Susan Condon Love

Shell shocked. That seems to be the prevailing emotion these days, as people walk through their daily routine, shoulders slumped under the weight of lies and racism from our national leaders.

You are a liar. No, YOU are a liar. You are a racist. I’m the least racist person in the history of the world. The sky is blue. Wrong! It is red, to symbolize making America “great again” by slamming our borders shut against all nonwhites – and all poor people, white or not.

At this point, many young and old are yearning for a break, thinking back to what was a simpler time of erudite politicians who paid attention to their constituents and practiced compassionate leadership.

But here’s the rub. Were things simpler … better? … 50 years ago? Recently, Country Living magazine looked back at 50 iconic facts from five decades ago. Old was not necessarily better, and certainly not safer.

Here are a few examples:

  • Fifty years ago, you had to actually go to a bank teller to withdraw money. ATMs were introduced in England in 1967 and weren’t introduced here until 1969.
  • Housing discrimination was rampant. The Fair Housing Act was signed into law on April 11, 1968, seven days after the assassination of Martin Luther King Jr.
  • Speaking of MLK, legislation was introduced on April 4, 1968 to create Martin Luther King Jr. Day. However, it wasn’t enacted for another 15 years, and only after a petition was signed by some 3 million people. Ronald Reagan signed the proclamation in 1983.
  • People got married a lot earlier 50 years ago. The average age for women was 20; the average age for men was 23. Today, the average age for women is 26.5 and men 28.7.
  • Seatbelts were introduced in new cars in 1968, but it didn’t become mandatory to buckle up until 1984.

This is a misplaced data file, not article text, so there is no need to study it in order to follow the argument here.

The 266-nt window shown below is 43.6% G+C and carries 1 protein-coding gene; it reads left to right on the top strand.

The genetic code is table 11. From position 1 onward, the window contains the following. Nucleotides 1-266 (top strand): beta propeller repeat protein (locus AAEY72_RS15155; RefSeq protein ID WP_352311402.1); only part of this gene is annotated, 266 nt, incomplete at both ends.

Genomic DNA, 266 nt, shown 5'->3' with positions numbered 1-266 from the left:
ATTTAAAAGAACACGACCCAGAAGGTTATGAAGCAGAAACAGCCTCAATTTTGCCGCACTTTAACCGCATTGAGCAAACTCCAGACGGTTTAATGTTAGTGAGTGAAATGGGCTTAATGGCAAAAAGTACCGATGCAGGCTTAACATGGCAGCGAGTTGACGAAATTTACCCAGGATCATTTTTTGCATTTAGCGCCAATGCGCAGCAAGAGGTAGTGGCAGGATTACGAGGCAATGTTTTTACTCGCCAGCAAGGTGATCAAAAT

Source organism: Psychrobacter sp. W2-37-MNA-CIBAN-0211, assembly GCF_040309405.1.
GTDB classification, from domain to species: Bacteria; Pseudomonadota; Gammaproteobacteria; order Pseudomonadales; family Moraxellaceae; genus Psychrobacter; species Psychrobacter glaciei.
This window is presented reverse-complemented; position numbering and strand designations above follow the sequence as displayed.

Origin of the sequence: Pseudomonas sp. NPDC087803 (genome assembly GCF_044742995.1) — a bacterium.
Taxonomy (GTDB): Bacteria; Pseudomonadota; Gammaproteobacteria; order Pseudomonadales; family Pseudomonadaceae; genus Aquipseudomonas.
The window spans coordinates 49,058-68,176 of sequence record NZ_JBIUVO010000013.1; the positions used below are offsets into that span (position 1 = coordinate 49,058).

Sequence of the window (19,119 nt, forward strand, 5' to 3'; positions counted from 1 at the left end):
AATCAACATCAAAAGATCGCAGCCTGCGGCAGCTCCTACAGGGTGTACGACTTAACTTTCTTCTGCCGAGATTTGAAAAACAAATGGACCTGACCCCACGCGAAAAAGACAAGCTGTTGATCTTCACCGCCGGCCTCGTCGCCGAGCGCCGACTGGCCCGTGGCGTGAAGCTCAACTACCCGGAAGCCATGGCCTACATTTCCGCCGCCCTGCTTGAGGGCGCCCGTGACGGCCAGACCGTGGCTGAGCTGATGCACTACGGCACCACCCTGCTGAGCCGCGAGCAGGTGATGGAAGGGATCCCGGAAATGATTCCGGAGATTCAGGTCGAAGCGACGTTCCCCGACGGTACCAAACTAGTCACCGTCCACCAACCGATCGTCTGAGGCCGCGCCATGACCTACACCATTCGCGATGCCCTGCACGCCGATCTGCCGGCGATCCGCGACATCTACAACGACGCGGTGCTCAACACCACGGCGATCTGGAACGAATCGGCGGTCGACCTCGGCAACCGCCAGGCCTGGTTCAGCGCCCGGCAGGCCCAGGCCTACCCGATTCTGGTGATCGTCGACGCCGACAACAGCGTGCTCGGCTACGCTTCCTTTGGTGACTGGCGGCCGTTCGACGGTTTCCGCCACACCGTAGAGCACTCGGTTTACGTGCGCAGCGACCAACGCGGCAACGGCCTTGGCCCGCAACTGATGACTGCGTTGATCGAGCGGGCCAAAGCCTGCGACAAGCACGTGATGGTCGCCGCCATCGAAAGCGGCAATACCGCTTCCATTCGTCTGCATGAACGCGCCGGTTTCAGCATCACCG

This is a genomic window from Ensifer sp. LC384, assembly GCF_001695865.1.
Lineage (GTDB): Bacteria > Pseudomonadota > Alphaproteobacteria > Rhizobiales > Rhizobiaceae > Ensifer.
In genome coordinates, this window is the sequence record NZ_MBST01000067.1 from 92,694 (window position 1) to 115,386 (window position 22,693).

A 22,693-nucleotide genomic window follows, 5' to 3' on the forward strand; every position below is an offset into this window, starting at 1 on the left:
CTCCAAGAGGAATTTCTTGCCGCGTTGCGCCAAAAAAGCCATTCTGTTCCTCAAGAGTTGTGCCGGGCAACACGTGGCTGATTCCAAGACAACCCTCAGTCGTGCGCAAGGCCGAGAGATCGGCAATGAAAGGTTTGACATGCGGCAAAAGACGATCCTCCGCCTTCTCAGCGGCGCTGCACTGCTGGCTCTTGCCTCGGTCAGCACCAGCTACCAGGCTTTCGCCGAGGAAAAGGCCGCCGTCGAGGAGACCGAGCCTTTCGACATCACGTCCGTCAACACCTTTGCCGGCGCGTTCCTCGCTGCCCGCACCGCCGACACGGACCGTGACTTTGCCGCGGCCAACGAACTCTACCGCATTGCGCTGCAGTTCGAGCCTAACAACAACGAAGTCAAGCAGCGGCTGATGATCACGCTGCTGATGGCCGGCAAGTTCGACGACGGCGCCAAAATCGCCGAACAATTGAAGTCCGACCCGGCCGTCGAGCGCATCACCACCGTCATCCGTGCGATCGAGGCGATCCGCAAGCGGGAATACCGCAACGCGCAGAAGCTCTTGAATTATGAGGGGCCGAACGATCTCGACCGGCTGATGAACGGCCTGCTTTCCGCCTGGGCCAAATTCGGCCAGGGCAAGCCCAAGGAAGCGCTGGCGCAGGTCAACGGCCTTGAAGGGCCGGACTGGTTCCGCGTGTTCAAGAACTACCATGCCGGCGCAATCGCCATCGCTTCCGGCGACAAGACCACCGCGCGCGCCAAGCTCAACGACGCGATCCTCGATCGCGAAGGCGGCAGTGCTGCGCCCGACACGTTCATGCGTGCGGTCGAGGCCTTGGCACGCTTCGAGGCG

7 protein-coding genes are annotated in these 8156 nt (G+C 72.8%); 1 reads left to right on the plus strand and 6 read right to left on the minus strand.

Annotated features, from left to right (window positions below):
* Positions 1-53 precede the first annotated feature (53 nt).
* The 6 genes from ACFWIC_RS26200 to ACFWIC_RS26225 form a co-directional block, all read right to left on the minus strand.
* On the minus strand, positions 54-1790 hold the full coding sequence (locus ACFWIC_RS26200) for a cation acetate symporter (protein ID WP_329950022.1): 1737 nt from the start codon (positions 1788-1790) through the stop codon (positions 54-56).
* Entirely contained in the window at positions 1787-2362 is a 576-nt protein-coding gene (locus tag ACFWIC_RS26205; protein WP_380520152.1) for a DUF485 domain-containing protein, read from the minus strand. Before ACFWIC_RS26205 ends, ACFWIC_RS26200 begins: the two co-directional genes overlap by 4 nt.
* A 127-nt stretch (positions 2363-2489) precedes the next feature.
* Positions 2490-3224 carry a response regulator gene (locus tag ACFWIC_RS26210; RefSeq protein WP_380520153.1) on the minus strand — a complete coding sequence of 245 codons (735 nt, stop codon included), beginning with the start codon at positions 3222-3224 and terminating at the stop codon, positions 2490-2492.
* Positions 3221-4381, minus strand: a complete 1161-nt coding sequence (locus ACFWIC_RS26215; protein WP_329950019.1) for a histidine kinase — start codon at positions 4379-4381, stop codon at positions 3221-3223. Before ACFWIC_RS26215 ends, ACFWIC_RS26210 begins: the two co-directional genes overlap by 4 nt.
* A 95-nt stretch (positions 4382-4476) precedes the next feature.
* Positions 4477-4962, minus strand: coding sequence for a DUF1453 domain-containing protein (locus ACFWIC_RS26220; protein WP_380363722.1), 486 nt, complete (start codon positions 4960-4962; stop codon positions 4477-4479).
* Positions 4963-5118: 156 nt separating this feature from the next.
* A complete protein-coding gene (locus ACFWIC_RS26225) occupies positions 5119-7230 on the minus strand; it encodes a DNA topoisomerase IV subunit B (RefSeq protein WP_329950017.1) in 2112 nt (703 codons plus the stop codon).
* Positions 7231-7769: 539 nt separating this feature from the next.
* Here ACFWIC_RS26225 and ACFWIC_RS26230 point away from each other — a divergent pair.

• A gallon of gas 50 years ago was 34 cents. Does that make you wistful? Don’t be. The rate adjusted for inflation is $2.31, which is pretty close to what we are currently paying.
  • 9-1-1 didn’t exist. Think about that.
  • Lenders were allowed to discriminate on the basis of gender and race.
  • Cigarette ads were still on radio and TV (they were banned in September 1970).
  • There was no internet. The internet’s predecessor, ARPAnet, was created in 1969 as an alternative method of government communication should telephones fail.
  • Lastly (and I could list a bunch more, but I’ll stop here), the environment was “an afterthought,” according to the article.

Honestly, looking at that list, the biggest strides seem to be in our health and safety, rather than huge societal strides. There’s still housing and sex discrimination. It’s just hidden. Male/female pay inequity, as we’ve seen with several well publicized examples lately, is still rampant.

The reality could be that things were pretty bad 50 years ago, but civility was still a societal standard.

Racists are feeling empowered. According to Newsweek, “You have white supremacists like Andrew Anglin calling Trump’s words ‘encouraging and refreshing,’ ” said the director of the Anti-Defamation League’s Center on Extremism Oren Segal, referring to the editor of Daily Stormer, a fringe, anti-Semitic conspiracy website that serves as a homepage for young, disaffected white men. Segal said that when Trump makes racially charged remarks, it gives a signal to isolated and hateful people that their views are normal and are “gaining a foothold in this country,” even if that might not be the case.

As much as we are feeling bone-tired, this is not the time to retreat into nostalgia. It wasn’t that great “back in the day.” In fact, it was pretty bad for a lot of people – nonwhites and women in particular.

So take a deep breath and buckle up. It’s going to be a bumpy ride for quite awhile.

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